This book addresses the logical aspects of the foundations of scientific theories. Even though the relevance of formal methods in the study of scientific theories is now widely recognized and regaining prominence, the issues covered here are still not generally discussed in philosophy of science. The authors focus mainly on the role played by the underlying formal apparatuses employed in the construction of the models of scientific theories, relating the discussion with the so-called semantic approach to scientific theories. The book describes the role played by this metamathematical framework in three main aspects: considerations of formal languages employed to axiomatize scientific theories, the role of the axiomatic method itself, and the way set-theoretical structures, which play the role of the models of theories, are developed. The authors also discuss the differences and philosophical relevance of the two basic ways of aximoatizing a scientific theory, namely Patrick Suppes’ set theoretical predicates and the "da Costa and Chuaqui" approach. This book engages with important discussions of the nature of scientific theories and will be a useful resource for researchers and upper-level students working in philosophy of science.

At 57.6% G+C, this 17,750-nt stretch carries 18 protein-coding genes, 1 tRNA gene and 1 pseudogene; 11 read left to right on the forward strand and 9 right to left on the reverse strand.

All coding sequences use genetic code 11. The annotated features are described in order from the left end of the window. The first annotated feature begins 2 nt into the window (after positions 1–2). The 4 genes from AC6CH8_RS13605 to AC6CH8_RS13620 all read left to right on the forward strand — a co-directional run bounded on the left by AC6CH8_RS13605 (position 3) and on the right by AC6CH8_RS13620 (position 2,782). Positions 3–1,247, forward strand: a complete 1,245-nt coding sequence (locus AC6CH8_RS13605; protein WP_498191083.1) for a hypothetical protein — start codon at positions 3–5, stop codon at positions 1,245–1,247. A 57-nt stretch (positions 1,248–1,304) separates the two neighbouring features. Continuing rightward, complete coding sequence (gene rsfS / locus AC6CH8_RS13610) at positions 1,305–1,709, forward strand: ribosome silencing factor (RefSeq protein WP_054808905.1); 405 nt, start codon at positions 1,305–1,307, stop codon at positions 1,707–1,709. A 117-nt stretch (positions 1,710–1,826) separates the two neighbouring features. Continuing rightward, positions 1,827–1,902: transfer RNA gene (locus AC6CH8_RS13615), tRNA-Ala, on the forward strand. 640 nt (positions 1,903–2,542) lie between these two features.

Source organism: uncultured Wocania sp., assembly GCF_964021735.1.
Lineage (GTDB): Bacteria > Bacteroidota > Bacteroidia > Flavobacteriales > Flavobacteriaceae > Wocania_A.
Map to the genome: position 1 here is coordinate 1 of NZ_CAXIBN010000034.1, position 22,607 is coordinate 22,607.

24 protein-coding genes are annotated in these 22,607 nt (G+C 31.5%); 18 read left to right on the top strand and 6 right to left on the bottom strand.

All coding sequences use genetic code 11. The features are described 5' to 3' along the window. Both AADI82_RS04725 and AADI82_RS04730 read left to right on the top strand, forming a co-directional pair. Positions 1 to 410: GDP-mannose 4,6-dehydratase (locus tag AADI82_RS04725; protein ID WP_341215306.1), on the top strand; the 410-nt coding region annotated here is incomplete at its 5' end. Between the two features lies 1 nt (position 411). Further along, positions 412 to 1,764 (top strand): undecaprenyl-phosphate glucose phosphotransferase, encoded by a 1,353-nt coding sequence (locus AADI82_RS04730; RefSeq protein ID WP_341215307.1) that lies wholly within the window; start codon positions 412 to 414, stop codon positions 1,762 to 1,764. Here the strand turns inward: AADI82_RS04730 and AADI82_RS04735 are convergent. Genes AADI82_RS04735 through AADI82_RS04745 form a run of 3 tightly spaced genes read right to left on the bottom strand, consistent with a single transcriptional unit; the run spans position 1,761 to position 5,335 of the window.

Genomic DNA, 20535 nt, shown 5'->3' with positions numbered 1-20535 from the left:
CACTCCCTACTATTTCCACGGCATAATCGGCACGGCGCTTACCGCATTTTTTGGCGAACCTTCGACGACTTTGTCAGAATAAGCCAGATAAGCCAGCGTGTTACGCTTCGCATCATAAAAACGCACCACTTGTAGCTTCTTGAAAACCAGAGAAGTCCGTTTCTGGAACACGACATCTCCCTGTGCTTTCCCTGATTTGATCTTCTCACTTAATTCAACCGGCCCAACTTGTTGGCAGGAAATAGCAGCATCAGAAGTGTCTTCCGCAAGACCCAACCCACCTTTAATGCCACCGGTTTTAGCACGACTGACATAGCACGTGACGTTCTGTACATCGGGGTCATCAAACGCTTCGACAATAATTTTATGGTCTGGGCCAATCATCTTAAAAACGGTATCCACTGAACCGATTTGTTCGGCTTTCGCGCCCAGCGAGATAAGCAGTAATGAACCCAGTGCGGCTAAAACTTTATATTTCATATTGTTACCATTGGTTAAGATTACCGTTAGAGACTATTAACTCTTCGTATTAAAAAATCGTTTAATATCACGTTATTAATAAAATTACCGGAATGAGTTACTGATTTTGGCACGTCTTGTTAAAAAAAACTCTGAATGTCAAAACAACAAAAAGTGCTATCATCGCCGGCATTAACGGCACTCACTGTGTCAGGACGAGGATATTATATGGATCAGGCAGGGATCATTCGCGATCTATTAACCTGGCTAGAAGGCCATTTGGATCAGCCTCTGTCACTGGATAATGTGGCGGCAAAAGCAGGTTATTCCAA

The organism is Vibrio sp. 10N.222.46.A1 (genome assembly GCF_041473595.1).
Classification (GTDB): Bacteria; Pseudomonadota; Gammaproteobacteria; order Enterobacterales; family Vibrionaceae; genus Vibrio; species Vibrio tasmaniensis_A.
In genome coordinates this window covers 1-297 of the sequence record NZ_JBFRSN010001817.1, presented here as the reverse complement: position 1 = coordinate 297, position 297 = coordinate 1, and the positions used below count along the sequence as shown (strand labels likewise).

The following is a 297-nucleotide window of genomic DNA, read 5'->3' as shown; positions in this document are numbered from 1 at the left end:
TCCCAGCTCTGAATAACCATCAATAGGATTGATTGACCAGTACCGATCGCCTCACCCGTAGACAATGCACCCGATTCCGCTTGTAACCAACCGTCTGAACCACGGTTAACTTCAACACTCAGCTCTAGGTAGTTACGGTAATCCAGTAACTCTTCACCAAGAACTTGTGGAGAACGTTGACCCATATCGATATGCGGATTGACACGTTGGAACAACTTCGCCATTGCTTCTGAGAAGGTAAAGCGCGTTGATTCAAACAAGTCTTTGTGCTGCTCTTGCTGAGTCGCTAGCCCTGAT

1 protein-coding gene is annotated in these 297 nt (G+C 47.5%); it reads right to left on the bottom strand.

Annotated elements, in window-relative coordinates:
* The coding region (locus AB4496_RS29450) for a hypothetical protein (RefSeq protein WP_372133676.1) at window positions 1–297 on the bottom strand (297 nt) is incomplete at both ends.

Preface 1. Characterization 2. Axiomatization 3. A Mathematical Background 4. Criticism to the Axiomatic Method and its Defense 5. Axiomatization, and Scientific Theories 6. Models and Scientific Theories
Recent years have seen a surge of interest in the topics discussed by philosophers of mathematics and physics, particularly those relating to the way in which these disciplines intersect. Titles in this series cover a wide range of exciting and dynamic issues such as category theory, mathematical proofs, computability, emergence, time travel, quantum black holes, and string theory. Authors explore leading questions concerning new directions in the philosophy of mathematics and physics, with the aim of presenting clear, concise, and original monographs for an advanced audience.